Today I attended a memorial service for Joanne Penseyres. Several hundred family and friends were present. Some knew her from ultra cycling, some from her teaching at Bonsall Elementary School, some from her community affairs. A large number of people shared stories of their lives with her, and how deeply affected they were by her generous spirit, tireless enthusiasm, and dare-devil encouragement. You can read or post a memory by clicking on the title of this post.

She crewed for her husband Pete, and others, making Race Across America and other ultra cycling events possible for them. Among other accomplishments she wrote poetry; this “for all cyclists”:

Come Share Their Dream
by Joanne Penseyres

I’ve been there many times,
To care for the men who ride after their dreams,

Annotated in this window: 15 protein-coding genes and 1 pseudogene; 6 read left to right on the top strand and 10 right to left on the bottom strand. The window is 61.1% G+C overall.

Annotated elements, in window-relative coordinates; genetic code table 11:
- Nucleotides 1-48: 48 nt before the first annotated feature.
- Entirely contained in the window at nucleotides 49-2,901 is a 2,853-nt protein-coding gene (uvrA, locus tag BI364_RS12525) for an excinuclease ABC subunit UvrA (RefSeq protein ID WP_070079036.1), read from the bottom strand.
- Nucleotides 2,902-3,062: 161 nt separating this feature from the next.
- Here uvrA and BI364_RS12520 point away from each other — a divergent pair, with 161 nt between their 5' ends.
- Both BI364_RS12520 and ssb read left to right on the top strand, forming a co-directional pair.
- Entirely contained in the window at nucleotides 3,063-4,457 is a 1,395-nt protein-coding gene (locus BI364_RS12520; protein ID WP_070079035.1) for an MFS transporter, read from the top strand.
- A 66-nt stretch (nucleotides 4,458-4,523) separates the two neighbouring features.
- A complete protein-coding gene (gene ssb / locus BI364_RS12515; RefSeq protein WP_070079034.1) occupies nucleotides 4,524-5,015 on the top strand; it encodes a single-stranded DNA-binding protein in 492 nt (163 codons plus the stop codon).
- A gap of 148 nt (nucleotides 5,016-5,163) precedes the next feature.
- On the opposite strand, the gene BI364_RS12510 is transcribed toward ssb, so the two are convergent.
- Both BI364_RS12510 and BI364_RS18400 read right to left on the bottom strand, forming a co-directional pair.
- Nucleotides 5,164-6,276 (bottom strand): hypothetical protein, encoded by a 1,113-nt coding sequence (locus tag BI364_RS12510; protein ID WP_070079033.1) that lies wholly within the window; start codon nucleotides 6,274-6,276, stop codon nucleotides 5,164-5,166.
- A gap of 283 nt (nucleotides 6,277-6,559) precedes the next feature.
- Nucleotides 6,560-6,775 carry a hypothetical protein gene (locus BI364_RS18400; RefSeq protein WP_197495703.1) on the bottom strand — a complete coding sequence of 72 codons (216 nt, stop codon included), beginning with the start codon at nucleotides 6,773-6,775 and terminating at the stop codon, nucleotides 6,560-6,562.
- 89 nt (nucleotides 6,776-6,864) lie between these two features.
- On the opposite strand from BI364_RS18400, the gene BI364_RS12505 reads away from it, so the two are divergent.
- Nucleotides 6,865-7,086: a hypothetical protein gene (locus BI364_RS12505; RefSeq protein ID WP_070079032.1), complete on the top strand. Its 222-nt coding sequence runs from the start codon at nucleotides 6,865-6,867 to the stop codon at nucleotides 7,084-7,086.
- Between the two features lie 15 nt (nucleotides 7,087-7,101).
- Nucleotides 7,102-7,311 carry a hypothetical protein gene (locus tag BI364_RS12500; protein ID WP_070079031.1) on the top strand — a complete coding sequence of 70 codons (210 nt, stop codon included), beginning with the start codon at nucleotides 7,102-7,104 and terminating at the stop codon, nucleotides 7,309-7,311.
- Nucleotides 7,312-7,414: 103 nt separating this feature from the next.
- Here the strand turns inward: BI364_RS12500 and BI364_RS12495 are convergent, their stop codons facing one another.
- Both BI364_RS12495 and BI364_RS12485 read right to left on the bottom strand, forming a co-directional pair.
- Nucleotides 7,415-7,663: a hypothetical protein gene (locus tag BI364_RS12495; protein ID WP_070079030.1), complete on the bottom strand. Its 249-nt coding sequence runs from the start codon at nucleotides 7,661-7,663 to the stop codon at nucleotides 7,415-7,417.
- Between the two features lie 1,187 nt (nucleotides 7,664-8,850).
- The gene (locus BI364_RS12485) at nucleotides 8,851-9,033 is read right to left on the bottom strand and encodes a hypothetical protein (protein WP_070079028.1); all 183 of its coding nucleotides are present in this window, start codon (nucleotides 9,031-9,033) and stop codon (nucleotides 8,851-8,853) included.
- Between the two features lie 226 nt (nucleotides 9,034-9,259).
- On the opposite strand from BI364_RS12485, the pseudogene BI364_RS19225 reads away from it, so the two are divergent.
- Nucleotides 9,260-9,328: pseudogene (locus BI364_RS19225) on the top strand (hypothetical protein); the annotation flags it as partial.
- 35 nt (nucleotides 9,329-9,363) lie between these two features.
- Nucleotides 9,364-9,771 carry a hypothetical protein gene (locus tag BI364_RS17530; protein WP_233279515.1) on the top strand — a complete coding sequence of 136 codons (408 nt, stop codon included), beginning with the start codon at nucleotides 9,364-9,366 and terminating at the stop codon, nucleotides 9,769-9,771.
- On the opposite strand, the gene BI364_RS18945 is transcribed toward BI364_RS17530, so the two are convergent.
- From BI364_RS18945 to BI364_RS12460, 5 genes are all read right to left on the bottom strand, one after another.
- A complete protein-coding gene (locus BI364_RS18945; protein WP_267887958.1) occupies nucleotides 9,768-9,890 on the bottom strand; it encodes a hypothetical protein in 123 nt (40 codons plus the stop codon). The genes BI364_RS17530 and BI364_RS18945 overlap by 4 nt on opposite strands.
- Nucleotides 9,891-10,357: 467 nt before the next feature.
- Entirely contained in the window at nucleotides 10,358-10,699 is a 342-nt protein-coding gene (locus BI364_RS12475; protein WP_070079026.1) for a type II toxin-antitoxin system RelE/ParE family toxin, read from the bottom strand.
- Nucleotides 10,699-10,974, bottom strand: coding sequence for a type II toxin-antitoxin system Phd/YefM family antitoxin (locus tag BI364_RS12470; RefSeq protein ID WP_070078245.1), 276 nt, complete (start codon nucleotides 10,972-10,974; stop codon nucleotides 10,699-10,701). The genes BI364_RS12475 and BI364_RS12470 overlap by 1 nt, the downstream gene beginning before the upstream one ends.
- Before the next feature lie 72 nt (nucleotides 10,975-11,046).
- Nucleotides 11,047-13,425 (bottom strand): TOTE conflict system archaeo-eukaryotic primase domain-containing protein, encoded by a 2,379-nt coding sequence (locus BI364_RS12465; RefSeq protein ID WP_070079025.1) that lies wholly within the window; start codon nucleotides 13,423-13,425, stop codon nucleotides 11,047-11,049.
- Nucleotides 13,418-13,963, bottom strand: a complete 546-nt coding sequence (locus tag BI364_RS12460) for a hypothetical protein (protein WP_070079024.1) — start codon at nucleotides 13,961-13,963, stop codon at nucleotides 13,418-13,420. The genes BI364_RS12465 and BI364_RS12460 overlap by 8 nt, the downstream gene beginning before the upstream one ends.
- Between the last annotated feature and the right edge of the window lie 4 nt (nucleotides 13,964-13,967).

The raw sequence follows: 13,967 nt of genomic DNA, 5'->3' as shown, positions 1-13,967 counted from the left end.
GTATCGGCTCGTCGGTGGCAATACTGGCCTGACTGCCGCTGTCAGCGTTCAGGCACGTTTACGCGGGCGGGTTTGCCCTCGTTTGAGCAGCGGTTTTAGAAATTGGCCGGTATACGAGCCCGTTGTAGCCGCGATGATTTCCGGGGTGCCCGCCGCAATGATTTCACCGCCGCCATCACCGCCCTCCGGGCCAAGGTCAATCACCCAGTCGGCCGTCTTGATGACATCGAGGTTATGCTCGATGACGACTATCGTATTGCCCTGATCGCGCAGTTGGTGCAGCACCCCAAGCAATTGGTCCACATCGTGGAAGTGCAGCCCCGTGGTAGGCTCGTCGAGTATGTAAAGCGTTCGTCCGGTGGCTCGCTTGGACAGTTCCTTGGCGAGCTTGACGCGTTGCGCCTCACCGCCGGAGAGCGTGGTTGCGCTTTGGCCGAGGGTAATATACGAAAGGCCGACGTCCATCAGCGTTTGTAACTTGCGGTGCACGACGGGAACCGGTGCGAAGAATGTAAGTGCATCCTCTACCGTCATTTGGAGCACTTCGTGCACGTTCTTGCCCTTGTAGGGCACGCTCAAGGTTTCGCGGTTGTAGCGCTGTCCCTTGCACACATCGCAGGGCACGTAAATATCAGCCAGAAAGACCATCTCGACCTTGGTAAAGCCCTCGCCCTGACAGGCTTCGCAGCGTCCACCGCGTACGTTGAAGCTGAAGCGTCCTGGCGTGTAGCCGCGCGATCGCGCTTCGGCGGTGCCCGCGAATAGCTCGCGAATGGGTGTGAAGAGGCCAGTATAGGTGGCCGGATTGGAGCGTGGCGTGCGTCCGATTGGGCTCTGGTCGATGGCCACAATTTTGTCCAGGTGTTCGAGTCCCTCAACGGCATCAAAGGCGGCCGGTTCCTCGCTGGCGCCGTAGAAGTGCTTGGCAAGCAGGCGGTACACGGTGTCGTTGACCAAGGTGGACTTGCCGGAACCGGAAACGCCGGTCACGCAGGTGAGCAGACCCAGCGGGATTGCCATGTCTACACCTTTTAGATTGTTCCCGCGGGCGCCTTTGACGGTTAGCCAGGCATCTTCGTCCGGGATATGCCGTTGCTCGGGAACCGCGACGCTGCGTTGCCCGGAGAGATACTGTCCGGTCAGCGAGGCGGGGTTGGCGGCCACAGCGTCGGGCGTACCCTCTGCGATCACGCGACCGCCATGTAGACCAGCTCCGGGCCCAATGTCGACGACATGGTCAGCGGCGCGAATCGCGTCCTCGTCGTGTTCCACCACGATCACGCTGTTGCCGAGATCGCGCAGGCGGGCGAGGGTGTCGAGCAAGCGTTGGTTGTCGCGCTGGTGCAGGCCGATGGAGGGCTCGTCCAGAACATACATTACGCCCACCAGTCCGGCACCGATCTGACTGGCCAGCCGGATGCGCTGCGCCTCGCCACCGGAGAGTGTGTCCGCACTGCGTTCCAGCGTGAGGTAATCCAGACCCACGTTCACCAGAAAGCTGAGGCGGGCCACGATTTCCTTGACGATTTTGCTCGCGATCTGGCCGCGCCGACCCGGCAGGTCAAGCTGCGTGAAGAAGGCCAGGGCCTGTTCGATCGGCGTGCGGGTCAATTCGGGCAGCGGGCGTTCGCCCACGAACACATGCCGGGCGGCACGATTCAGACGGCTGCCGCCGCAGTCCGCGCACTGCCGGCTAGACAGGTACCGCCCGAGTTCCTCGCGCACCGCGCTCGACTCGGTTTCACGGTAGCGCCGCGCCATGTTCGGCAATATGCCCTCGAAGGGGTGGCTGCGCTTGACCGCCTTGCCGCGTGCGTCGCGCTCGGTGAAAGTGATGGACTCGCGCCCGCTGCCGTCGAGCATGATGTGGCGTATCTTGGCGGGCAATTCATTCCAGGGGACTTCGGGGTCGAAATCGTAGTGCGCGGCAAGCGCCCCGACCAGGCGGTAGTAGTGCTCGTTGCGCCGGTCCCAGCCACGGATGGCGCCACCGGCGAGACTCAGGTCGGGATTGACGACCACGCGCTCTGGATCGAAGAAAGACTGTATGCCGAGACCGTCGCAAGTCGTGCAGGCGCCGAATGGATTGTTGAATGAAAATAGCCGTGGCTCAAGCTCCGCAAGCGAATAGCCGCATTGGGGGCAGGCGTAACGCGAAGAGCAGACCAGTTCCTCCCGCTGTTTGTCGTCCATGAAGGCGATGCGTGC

Seen their foreheads glazed with perspiration,
Their faces taut with concentration,
Even pain.

To the public they’re crazy men, gone insane
Over riding a bicycle,
But I know them better; I’ve been there.
They’re riding their dreams.

If you doubt me, come see them.
Look past the pain, the sweat, watch their eyes.
You’ll see the dreams coming true.
Come share their dreams,
And you may catch a dream or two.

Tuesday, December 8, 2009

Bike Stories - Tony Almost Calls Home

In the fall of 2007 I rode the Joshua Tree Double Century with one other rider, Tony Martinez, a terrific cyclist and home-builder from Cherry Valley, east of Redlands. The finish of the JT Double is very challenging because it ends with a 50 mile return at a 2%-3% gradient into a very stiff headwind. Both times I've done it, it’s also been very cool as the sun was setting in the desert. Anyhow, Tony and I had plenty of opportunity to visit as we rode the 13-14 hours it took us to finish this double. At the time, we both thought this was the first time we talked to each other.